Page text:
- Boots / Coats – Take a moment to assess what you are wearing, and if there’s no time to change your clothes, at least grab boots and a warm coat. No one wants to face the apocalypse in flip-flops.
- Empty that underwear and sock drawer! – You’ll be glad to at least have a fresh supply of these each morning, even if your other clothing choices become limited.
- Files/Flash drives – Keep all of your essential files on a flash drive. (Think wills, custody agreements, etc.) In an emergency, it will be easy to grab and throw in your pocket
- Emergency binder – Most preppers have some semblance of an emergency binder at least started. If you don’t have one already, consider writing down important contact information and policy numbers at the bare minimum. It can be invaluable when you are suddenly faced with a dire situation and need to reach out to others.
- Tool bucket – We keep a bucket and liner filled with the most commonly used tools in the garage. Space permitting, add this to your vehicle before you leave. Resourcefulness is often necessary in times like this, and some basic tools can help immensely.
- Ammo – There are a few reasons you don’t want to leave your ammo behind if you can help it. Depending on the reason for your evacuation (think wildfire), your ammo may explode in your absence. Also, as mentioned before, your house is vulnerable during an evacuation period, and you don’t want your ammo falling into the wrong hands.
- Flammables (gas cans, kerosene, etc.) – It’s probably not a great idea to use up valuable space in your vehicle with large cans of gas, but I would top off any gas tanks at the bare minimum. Also, if you store your flammables anywhere near your house, try to get the cans as far away from your house as possible if you won’t be able to use them or take them all with you.
- Cash – If you store any cash in your home, grab it! Once evacuated, your next few days or weeks may become very chaotic and unstructured. Having cash along may make some things more manageable. You also don’t want to risk having it back at your empty house for someone else to find and steal.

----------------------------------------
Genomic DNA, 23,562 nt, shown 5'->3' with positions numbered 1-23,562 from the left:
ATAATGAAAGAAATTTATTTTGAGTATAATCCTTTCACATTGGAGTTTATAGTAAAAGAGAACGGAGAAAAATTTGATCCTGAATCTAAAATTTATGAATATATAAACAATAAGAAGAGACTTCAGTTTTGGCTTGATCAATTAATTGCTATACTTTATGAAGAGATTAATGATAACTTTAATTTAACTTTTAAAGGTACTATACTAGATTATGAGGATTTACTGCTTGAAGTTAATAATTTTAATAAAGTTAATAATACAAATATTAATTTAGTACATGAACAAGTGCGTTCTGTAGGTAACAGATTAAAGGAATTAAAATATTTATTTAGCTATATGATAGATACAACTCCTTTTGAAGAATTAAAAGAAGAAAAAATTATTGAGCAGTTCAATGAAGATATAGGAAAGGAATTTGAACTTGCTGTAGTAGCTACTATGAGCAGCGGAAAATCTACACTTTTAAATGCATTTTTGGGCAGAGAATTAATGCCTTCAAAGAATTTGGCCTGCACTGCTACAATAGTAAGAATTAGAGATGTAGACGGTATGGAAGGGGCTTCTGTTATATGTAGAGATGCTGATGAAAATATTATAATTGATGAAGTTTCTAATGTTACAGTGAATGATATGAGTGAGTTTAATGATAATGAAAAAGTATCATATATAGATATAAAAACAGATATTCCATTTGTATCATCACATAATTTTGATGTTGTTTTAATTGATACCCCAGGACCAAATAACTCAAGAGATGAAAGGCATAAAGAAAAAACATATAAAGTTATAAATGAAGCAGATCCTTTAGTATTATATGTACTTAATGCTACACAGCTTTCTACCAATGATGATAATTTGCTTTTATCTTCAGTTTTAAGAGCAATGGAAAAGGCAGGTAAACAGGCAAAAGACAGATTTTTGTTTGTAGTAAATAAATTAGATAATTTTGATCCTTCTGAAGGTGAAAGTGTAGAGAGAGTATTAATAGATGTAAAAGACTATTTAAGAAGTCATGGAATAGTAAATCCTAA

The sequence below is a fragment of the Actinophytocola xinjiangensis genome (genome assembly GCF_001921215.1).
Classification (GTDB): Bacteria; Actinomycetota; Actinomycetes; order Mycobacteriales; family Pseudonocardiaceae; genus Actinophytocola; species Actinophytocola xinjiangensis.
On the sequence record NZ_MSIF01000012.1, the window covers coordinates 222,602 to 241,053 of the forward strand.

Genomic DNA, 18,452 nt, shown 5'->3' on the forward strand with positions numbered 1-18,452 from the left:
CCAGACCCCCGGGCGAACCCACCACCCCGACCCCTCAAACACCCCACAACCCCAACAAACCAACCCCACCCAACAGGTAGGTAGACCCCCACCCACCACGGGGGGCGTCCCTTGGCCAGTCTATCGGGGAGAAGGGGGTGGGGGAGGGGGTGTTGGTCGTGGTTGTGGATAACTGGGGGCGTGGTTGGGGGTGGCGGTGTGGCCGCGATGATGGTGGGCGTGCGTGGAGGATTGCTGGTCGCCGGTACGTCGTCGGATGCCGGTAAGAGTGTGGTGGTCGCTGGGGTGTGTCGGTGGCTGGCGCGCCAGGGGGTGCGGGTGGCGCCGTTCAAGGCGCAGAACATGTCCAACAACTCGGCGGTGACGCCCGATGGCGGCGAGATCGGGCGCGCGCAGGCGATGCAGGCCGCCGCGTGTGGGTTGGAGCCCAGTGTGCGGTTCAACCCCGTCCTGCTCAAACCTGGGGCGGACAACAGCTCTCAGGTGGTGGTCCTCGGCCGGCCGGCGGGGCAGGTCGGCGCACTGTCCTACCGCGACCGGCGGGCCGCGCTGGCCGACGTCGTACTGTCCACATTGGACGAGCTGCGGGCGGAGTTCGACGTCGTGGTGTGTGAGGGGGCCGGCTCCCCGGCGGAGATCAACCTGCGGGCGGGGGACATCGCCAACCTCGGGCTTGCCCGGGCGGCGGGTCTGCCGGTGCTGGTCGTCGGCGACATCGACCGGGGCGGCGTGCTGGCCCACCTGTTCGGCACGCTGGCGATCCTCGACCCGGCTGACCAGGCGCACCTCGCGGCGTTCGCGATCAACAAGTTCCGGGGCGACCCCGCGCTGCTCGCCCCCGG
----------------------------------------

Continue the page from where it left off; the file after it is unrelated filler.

Don’t Forget Food & Water
- Grab some water! Maybe you’ll have time to grab a case, a bottle, or even fill a jug. Grab something in case water or services are hard to come by. Make sure everyone in your group has enough on hand to last at least one day. In most evacuation situations, there shouldn’t be much trouble sourcing water once you have escaped the immediate area.
- Food – Same goes for food. Time permitting, grab a cooler and throw an ice pack with some fridge items inside. At the bare minimum, grab a box of cereal bars out of the pantry. It’ll be nice to have plenty to snack on and not have to worry about eating those rock-hard calorie bricks at the bottom of your bug-out bags.
While we all hope that we will never have to face an evacuation scenario, we should all be prepared in case it comes to pass. Thinking about what things are most important to you ahead of time can save considerable time, energy, and heartache in the future!
Have you personally faced an evacuation situation? What did you get right, and what did you get wrong? Are there items you wished you had brought with you? Let us know in the comments!
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under “Personal Items” >>> in addition to the paper ID items mentioned “passports, birth certificates, legal documents” >>> if the SHTF is severe enough new employment might be necessary – include documentation of your education, certifications, previous employment verification, profession tools, ect ect
you being an eazy to verify hire vs another person questionable and without possible vertification can be the ultimate deal sealer …..
Another reason for removing ammo and loaded firearms is so firefighters don’t get shot by unexpected explosions.
I have written lists in my dresser drawer, one with heavy items my husband carries to his truck and one for me to carry to my car. He takes the dog and his food. I take the cat in her crate with her food. In a panic situation, this is more streamlined for exiting for we are at the end of the road.